The Impact of Defense Expenses in Medical Malpractice Claims
Article first published online: 27 MAR 2012
© 2012 American Society of Law, Medicine & Ethics, Inc.
The Journal of Law, Medicine & Ethics
Volume 40, Issue 1, pages 135–142, Spring 2012
How to Cite
Carroll, A. E., Parikh, P. D. and Buddenbaum, J. L. (2012), The Impact of Defense Expenses in Medical Malpractice Claims. The Journal of Law, Medicine & Ethics, 40: 135–142. doi: 10.1111/j.1748-720X.2012.00651.x
- Issue published online: 27 MAR 2012
- Article first published online: 27 MAR 2012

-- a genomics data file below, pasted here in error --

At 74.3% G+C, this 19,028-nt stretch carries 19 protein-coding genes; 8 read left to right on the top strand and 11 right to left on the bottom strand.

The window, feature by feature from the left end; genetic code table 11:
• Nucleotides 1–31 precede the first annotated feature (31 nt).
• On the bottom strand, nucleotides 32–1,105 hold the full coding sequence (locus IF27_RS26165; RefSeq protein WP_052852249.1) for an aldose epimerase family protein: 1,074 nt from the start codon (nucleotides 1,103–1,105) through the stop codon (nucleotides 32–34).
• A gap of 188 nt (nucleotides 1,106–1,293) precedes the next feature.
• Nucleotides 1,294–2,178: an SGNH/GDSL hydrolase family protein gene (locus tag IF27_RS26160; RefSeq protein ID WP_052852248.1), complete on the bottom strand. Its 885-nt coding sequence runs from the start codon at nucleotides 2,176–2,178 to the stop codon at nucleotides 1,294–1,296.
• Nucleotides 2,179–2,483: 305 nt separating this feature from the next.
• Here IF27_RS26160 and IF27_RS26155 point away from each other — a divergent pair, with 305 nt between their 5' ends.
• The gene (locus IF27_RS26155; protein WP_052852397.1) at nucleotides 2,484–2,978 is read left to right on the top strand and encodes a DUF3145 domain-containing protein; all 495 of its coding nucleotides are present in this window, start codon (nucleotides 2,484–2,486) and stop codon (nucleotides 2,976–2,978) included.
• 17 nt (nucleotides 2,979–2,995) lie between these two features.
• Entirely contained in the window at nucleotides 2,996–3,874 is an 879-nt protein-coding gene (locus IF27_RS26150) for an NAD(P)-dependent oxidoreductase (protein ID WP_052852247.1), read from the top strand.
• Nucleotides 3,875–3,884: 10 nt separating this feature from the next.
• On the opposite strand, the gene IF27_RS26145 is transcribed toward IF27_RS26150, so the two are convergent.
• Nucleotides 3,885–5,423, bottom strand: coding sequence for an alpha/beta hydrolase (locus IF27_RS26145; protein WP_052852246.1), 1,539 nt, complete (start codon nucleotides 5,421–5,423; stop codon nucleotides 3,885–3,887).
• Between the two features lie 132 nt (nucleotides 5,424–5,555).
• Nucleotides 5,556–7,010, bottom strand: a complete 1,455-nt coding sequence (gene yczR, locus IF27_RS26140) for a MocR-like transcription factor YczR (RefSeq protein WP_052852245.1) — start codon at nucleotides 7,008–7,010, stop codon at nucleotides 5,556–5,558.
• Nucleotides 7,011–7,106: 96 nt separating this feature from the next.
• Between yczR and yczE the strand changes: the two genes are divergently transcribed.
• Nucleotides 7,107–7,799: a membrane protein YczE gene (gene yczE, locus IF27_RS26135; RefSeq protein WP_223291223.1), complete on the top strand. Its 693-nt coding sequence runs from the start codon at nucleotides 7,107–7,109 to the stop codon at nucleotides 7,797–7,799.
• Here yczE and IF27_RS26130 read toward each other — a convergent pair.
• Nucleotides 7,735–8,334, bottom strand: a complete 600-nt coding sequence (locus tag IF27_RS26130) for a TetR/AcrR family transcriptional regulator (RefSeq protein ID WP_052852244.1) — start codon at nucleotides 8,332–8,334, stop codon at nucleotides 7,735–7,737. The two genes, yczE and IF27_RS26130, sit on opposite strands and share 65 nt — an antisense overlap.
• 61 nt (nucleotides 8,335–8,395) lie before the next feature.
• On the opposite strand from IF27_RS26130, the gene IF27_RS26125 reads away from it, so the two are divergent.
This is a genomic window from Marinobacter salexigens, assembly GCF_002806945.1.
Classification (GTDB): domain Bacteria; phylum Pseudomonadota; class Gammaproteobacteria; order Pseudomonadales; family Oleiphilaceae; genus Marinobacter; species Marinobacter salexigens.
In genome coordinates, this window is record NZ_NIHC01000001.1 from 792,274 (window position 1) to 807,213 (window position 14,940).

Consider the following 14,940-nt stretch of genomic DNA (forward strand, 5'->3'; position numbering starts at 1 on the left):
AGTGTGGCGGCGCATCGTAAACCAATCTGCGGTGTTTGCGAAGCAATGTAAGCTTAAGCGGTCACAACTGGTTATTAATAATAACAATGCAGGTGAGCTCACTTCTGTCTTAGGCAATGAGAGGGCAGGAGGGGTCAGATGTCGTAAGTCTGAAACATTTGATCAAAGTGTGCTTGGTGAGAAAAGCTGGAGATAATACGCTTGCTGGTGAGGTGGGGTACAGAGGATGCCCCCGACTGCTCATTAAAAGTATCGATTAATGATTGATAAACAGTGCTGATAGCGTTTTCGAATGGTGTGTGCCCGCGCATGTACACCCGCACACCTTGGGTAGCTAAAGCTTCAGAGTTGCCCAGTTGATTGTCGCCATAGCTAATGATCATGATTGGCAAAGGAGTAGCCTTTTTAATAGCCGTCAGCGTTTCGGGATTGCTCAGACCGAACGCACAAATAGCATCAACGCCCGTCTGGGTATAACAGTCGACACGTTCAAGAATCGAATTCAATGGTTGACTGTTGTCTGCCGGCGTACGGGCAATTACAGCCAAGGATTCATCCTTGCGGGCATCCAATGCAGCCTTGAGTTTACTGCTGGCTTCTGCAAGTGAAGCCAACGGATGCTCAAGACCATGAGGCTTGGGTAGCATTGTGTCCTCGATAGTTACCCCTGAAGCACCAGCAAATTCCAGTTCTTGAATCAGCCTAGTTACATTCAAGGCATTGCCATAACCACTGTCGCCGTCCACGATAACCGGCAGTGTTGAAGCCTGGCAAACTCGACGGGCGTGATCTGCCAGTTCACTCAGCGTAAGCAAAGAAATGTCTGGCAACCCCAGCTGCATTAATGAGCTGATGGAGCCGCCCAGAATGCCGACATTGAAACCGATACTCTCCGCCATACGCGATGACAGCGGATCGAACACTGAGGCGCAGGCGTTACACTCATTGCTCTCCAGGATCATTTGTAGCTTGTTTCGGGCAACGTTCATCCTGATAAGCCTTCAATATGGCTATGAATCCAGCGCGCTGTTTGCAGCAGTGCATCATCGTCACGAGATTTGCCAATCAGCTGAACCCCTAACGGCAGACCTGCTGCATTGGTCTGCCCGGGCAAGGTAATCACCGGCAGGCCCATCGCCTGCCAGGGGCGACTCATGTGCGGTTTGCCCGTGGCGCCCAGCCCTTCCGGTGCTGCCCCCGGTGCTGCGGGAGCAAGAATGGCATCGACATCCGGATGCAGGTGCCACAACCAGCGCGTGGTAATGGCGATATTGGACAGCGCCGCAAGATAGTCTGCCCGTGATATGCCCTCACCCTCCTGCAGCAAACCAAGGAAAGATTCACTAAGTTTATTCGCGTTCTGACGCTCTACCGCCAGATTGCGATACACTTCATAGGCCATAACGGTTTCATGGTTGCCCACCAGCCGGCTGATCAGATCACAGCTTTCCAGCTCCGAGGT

The objective of this study was to take a closer look at defense-related expenses for medical malpractice cases over time. We conducted a retrospective review of medical malpractice claims reported to the Physician Insurers Association of America's Data Sharing Project with a closing date between January 1, 1985 and December 31, 2008. On average a medical malpractice claim costs more than $27,000 to defend. Claims that go to trial are much more costly to defend than are those that are dropped, withdrawn, or dismissed. However, since the overwhelming majority of claims are dropped, withdrawn, or dismissed, the total amount spent to defend them surpasses that spent on claims that go to trial. Defense attorney expenses account for the majority of defense-related expenses (74%), while expert witness expenses and other expenses split the remaining 26%. A strong association was also found between the average indemnity payment and the amount it costs to defend individual claims by specialty. Our study found that defense-related expenses for medical malpractice claims are not an insignificant cost. As state and federal governments debate how to repair the malpractice system, addressing the high cost of defending claims should not be ignored.